Although compost tea can be applied at soil level in addition to its use as a foliar spray, we hope you are a conscientious gardener and have amended your in-ground or container grown plants with compost. As such, this particular discussion is geared towards the hydroponic gardener.
Compost tea is available for purchase through most hydroponic shops. They will either prepare the tea and sell it fresh, or offer kits to enable you to make your own. Or, if you have a green (brown, in this case!) thumb, we will offer a condensed version to creating this nutrient packed food source for your soil-less cannabis garden. The kits available at your local hydroponic center will come with instructions, so there is no need for this article to duplicate the information provided on the packaging. The following recipe is meant for use as a spray.
To make compost tea, assemble the following:
• 1 one gallon bucket w/handle
• Aquarium air pump with hose and bubbler attached
• 1 nylon stocking
• Organic, sterilized compost (buy at your local garden center if you don’t have a cured compost pile)
Fill the stocking with the equivalent of one quarter the bucket’s capacity. Tie the end of the stocking onto the handle and flip the loaded stocking into the bucket. Fill the bucket with water then place the air hose and bubbler in the bottom. Run the bubbler for a day in order to aerate the solution. When this step is complete, turn of the pump and let the tea settle. The liquid should be dark brown with no unpleasant odor. If the mixture has an ammonia scent or smells rotten, it cannot be used as a spray. Strain the mixture through cheesecloth and add to a spray bottle or add it to the irrigation water. The spray should be applied within hours of aeration or it will lose oxygen, at which point you’ll be defeating the purpose; oxygen is the conductor enabling plants to receive nutrition.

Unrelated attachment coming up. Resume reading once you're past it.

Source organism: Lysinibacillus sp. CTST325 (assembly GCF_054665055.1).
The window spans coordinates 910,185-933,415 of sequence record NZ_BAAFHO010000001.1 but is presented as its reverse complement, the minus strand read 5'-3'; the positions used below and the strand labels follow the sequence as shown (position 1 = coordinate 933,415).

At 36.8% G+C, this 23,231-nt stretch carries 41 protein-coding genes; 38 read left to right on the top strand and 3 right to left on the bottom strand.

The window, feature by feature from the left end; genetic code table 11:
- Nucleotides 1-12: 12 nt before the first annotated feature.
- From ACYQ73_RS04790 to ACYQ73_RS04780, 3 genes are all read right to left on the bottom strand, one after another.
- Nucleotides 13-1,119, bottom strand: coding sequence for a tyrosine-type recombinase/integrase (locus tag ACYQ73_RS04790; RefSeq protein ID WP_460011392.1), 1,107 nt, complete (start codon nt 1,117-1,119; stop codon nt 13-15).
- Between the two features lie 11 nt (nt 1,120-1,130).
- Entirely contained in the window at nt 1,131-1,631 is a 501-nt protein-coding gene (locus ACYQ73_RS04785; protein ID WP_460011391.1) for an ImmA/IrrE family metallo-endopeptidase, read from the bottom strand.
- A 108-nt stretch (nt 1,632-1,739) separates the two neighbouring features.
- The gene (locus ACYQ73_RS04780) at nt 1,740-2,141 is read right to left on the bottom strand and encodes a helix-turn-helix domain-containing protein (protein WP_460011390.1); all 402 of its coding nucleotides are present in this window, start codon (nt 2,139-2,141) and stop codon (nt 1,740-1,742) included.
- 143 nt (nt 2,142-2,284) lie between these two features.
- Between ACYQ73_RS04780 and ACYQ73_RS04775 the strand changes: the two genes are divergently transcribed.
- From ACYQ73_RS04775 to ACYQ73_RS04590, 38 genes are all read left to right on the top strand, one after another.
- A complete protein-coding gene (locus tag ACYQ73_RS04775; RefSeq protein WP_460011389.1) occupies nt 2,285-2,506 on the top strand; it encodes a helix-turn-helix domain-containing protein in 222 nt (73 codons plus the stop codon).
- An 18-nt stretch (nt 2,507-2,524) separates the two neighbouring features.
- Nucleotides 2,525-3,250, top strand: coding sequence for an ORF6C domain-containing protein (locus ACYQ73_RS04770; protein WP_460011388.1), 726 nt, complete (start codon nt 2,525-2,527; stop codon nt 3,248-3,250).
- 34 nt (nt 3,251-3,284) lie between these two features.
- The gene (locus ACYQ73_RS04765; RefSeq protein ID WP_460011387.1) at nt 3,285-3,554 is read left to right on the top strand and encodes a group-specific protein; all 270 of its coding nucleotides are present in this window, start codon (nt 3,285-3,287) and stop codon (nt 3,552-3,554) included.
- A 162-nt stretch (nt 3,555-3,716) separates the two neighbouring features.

Spread the unused compost on the soil around your marijuana plants (any plants, not just cannabis) and work into the soil or allow it to dry in the sun and return to the compost pile for future use.
6 – Fish Emulsion and Fish Meal
Fish meal, which is the ground up inedible parts of fish into a powdery substance, and fish emulsion, which is the liquid remnant of fish after having been pressed for oil are effective additives available to the marijuana gardener as a correcting measure for nitrogen deficiency. The bonus with fish based treatments is the additional micronutrients they contain which aids in preventing additional nutritional inadequacies.
Both amenities are soil enhancements. Fish emulsion releases nitrogen to your cannabis quickly, while fish meal provides a slower, steady release. Consult your local garden center (discreetly) to see which option better serves your needs, based on symptoms.
7 – Granite Dust
Granite dust is a slow-release source of potassium and may contain other micronutrients that stabilize the alkaline levels in the soil. For it to be most effective, it is recommended to mix granite dust (rock dust) with a fifty percent mixture of compost. Till into the soil when preparing your cannabis bed. When added to the soil, rock dust stimulates the growth of organic matter which feeds the beneficial microorganisms. An added benefit to incorporating rock dust in your plant bed is it results in holding the soil in place and conserving water. Rock dust carries the benefit of revitalizing the soil with minerals.